I heard the familiar chirping of birds, the faint sound of vehicles passing by and nothing else. Everything was still. But lying dormant beneath that morning’s stillness, I sensed a wonderful acceleration of life. When I opened the windows, the mildewed indoor smell pushed out and blended with the scent of pine trees that filled the air outside. I felt the cold rush in like a welcome greeting - settling me, telling me that all is well: I am home. Even for just a few days.

Wednesday, July 22, 2009

Ruins

Wednesday, July 22, 2009

Saltwater was in the air in a way that is both foreign and fresh to my nostrils, and I slowly inhaled, feeling a sense of vitality seeping back. The waters sparkled and purled their way to the shore, embracing the sand and kissing my bare feet. Its coldness gripped me, and I began to look around. Behind me are the remains of what appears to be a place of grandeur, rotting under the afternoon sun. The dimming sunlight illuminated the darkness of crumbling walls, fractured windows, disintegrating stucco and forgotten pavilions surrounded by a penumbra of decay.

As we traipsed along the shore we saw signs of neglect, collapse, age, indifference, ruin. Deserted, the resort--as well the ones adjacent to it--was devoid of even the slightest hint of occupancy except for a few locals silently sidling past. Ignored, abandoned and wearied in spirits, the place has lost its radiance and fallen into ruin. Only the ebb and flow of the tides keep it alive.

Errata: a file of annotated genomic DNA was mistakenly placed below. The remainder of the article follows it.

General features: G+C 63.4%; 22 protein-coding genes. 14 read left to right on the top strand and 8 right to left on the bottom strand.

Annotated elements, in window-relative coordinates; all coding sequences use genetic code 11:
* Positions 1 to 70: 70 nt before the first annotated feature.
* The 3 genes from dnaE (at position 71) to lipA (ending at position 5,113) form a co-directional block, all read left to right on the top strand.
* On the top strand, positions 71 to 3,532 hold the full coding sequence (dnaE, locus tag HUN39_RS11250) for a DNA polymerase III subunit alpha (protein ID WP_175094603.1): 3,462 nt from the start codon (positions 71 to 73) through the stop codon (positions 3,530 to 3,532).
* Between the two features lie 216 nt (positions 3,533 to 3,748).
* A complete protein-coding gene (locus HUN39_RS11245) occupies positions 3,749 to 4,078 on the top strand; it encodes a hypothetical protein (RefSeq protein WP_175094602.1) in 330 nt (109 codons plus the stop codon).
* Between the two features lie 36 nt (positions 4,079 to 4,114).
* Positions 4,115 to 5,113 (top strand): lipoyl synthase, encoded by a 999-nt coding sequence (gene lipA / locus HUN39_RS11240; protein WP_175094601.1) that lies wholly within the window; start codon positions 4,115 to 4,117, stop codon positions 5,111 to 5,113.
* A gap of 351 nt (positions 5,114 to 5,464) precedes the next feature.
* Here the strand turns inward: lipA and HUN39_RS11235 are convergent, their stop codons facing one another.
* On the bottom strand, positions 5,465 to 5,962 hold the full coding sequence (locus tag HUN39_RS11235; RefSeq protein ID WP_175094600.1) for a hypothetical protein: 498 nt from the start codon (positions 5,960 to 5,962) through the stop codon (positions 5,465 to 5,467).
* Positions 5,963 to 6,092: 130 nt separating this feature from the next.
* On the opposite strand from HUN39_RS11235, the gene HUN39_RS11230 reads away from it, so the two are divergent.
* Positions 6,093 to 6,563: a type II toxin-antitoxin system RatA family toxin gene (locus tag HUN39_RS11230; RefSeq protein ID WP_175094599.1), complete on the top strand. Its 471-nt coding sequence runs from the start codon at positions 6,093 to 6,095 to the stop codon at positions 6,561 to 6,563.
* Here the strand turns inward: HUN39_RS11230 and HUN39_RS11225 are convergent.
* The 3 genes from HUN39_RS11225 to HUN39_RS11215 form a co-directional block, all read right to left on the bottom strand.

From age to age, throughout his lonely bounds
The crash of ruin fitfully resounds;
Appalling havoc! but serene his brow
Where daylight lingers on perpetual snow;
Glitter the stars above, and all is black below.

(William Wordsworth, 1854)

Tuesday, July 21, 2009

A Miserable Childhood

Tuesday, July 21, 2009
When I look back on my childhood I wonder how I survived at all. It was, of course, a miserable childhood: the happy childhood is hardly worth your while. Worse than the ordinary miserable childhood is the miserable Irish childhood, and worse yet is the miserable Irish Catholic childhood.

People everywhere brag and whimper about the woes of their early years, but nothing can compare with the Irish version: the poverty; the shiftless loquacious father; the pious defeated mother moaning by the fire; pompous priests; bullying schoolmasters; the English and the terrible things they did to us for eight hundred long years.
- Frank McCourt, Angela's Ashes: A Memoir, 1996

Monday, July 20, 2009

In the middle of a meeting

Monday, July 20, 2009

I sat there trying to convince myself that my being in that meeting doesn’t entail high opportunity costs. It’s difficult though, especially when the person who wanted me to finish something that very day arrives late and his lateness translates to wasted time for all of us. As the overpowering scent that typically announces his presence hit my nostrils, it hit me that the time I spent waiting for him could have been spent working on that thing that I’m doing for him. There are persons who simply do not have any respect for other people’s time. Withholding a sigh that may reveal how irritated I was, I sat back. And watched. And listened.